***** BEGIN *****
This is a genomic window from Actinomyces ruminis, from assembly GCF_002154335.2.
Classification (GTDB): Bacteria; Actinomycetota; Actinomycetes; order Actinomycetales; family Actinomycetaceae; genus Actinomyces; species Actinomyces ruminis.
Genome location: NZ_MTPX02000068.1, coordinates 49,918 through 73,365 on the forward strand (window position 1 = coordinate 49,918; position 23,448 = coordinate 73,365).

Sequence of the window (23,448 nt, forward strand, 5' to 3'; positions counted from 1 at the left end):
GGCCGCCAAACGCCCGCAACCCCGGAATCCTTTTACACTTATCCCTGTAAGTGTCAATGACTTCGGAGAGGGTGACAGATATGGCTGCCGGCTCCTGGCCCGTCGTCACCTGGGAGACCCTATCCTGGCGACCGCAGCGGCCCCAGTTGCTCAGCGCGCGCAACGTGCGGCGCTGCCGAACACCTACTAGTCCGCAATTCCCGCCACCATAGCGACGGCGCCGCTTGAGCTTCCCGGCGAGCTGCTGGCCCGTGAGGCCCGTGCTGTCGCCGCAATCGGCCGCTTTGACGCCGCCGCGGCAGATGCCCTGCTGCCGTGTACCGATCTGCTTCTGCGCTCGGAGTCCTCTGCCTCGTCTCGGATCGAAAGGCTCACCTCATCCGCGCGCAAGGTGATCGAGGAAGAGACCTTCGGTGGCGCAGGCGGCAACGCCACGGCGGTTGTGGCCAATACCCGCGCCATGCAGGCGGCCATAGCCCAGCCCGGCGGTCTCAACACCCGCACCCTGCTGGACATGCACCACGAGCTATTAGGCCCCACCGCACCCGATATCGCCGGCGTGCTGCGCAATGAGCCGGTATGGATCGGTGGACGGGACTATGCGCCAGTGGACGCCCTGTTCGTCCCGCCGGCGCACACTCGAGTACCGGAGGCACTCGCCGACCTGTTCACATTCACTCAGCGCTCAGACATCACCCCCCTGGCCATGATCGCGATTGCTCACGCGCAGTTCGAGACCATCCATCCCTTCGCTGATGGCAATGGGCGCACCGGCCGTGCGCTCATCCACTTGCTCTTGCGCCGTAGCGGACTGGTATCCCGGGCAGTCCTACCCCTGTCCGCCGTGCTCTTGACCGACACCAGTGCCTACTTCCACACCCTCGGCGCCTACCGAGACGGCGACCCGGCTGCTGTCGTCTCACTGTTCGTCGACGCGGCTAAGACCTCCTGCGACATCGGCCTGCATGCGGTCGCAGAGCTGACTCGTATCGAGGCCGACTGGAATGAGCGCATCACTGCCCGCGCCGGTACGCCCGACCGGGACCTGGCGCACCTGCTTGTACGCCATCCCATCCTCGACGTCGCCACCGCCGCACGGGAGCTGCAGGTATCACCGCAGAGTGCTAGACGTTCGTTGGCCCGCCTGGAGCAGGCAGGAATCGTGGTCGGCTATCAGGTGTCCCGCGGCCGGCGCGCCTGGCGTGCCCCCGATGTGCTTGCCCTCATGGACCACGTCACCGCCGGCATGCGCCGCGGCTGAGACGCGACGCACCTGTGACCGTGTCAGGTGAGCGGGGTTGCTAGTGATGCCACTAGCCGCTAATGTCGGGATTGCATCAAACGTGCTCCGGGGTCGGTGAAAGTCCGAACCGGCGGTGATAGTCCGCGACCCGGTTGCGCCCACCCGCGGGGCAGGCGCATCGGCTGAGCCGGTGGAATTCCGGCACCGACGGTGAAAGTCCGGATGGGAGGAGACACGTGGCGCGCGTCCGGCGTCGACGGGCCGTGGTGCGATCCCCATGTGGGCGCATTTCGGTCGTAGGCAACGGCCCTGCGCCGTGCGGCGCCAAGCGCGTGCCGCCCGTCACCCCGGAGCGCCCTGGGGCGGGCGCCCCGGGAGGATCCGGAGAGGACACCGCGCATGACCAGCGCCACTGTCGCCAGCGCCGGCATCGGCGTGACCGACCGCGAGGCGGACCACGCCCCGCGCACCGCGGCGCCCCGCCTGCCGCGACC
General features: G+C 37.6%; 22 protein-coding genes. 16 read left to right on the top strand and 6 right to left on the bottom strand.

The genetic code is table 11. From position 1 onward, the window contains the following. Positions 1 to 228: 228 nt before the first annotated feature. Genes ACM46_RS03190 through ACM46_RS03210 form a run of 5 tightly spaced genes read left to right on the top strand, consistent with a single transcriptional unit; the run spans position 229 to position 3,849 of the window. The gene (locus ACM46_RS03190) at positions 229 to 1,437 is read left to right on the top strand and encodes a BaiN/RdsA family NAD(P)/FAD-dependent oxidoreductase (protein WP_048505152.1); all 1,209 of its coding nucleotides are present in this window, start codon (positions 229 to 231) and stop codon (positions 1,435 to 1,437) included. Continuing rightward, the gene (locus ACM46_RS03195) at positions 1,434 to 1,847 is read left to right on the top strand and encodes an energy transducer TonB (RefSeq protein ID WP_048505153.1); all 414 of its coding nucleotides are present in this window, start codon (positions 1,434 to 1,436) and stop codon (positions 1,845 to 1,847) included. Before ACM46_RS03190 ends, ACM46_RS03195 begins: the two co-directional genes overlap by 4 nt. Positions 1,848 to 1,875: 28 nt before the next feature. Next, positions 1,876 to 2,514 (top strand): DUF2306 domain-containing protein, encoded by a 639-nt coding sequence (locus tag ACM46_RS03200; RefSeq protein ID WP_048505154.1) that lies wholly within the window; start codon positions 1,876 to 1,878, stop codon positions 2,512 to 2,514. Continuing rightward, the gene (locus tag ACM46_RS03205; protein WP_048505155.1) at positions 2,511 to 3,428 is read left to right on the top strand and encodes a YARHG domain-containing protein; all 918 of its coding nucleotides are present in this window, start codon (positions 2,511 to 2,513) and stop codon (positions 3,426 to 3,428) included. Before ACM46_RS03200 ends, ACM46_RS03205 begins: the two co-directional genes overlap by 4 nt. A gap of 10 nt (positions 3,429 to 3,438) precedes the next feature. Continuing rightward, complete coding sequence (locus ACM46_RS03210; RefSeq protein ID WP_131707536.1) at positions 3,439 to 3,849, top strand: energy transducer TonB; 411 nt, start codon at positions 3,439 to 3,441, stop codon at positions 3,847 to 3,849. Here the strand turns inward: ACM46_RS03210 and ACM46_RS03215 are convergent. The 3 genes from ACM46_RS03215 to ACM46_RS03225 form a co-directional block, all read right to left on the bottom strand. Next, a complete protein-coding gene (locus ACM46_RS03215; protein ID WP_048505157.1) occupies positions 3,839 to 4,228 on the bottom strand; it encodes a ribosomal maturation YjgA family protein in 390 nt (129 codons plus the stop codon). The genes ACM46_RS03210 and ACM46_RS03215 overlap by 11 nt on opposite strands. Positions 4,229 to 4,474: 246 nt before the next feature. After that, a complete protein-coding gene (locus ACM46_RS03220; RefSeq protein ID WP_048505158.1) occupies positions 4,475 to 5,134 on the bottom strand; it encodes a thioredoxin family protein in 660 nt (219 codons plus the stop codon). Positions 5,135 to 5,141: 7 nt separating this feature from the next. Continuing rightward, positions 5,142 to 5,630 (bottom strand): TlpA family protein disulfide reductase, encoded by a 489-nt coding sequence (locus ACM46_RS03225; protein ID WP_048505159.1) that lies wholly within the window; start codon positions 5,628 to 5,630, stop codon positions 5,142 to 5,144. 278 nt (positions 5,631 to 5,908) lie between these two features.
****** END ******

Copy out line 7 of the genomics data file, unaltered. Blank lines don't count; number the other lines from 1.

The genetic code is table 11. From position 1 onward, the window contains the following. Positions 1 to 228: 228 nt before the first annotated feature. Genes ACM46_RS03190 through ACM46_RS03210 form a run of 5 tightly spaced genes read left to right on the top strand, consistent with a single transcriptional unit; the run spans position 229 to position 3,849 of the window. The gene (locus ACM46_RS03190) at positions 229 to 1,437 is read left to right on the top strand and encodes a BaiN/RdsA family NAD(P)/FAD-dependent oxidoreductase (protein WP_048505152.1); all 1,209 of its coding nucleotides are present in this window, start codon (positions 229 to 231) and stop codon (positions 1,435 to 1,437) included. Continuing rightward, the gene (locus ACM46_RS03195) at positions 1,434 to 1,847 is read left to right on the top strand and encodes an energy transducer TonB (RefSeq protein ID WP_048505153.1); all 414 of its coding nucleotides are present in this window, start codon (positions 1,434 to 1,436) and stop codon (positions 1,845 to 1,847) included. Before ACM46_RS03190 ends, ACM46_RS03195 begins: the two co-directional genes overlap by 4 nt. Positions 1,848 to 1,875: 28 nt before the next feature. Next, positions 1,876 to 2,514 (top strand): DUF2306 domain-containing protein, encoded by a 639-nt coding sequence (locus tag ACM46_RS03200; RefSeq protein ID WP_048505154.1) that lies wholly within the window; start codon positions 1,876 to 1,878, stop codon positions 2,512 to 2,514. Continuing rightward, the gene (locus tag ACM46_RS03205; protein WP_048505155.1) at positions 2,511 to 3,428 is read left to right on the top strand and encodes a YARHG domain-containing protein; all 918 of its coding nucleotides are present in this window, start codon (positions 2,511 to 2,513) and stop codon (positions 3,426 to 3,428) included. Before ACM46_RS03200 ends, ACM46_RS03205 begins: the two co-directional genes overlap by 4 nt. A gap of 10 nt (positions 3,429 to 3,438) precedes the next feature. Continuing rightward, complete coding sequence (locus ACM46_RS03210; RefSeq protein ID WP_131707536.1) at positions 3,439 to 3,849, top strand: energy transducer TonB; 411 nt, start codon at positions 3,439 to 3,441, stop codon at positions 3,847 to 3,849. Here the strand turns inward: ACM46_RS03210 and ACM46_RS03215 are convergent. The 3 genes from ACM46_RS03215 to ACM46_RS03225 form a co-directional block, all read right to left on the bottom strand. Next, a complete protein-coding gene (locus ACM46_RS03215; protein ID WP_048505157.1) occupies positions 3,839 to 4,228 on the bottom strand; it encodes a ribosomal maturation YjgA family protein in 390 nt (129 codons plus the stop codon). The genes ACM46_RS03210 and ACM46_RS03215 overlap by 11 nt on opposite strands. Positions 4,229 to 4,474: 246 nt before the next feature. After that, a complete protein-coding gene (locus ACM46_RS03220; RefSeq protein ID WP_048505158.1) occupies positions 4,475 to 5,134 on the bottom strand; it encodes a thioredoxin family protein in 660 nt (219 codons plus the stop codon). Positions 5,135 to 5,141: 7 nt separating this feature from the next. Continuing rightward, positions 5,142 to 5,630 (bottom strand): TlpA family protein disulfide reductase, encoded by a 489-nt coding sequence (locus ACM46_RS03225; protein ID WP_048505159.1) that lies wholly within the window; start codon positions 5,628 to 5,630, stop codon positions 5,142 to 5,144. 278 nt (positions 5,631 to 5,908) lie between these two features.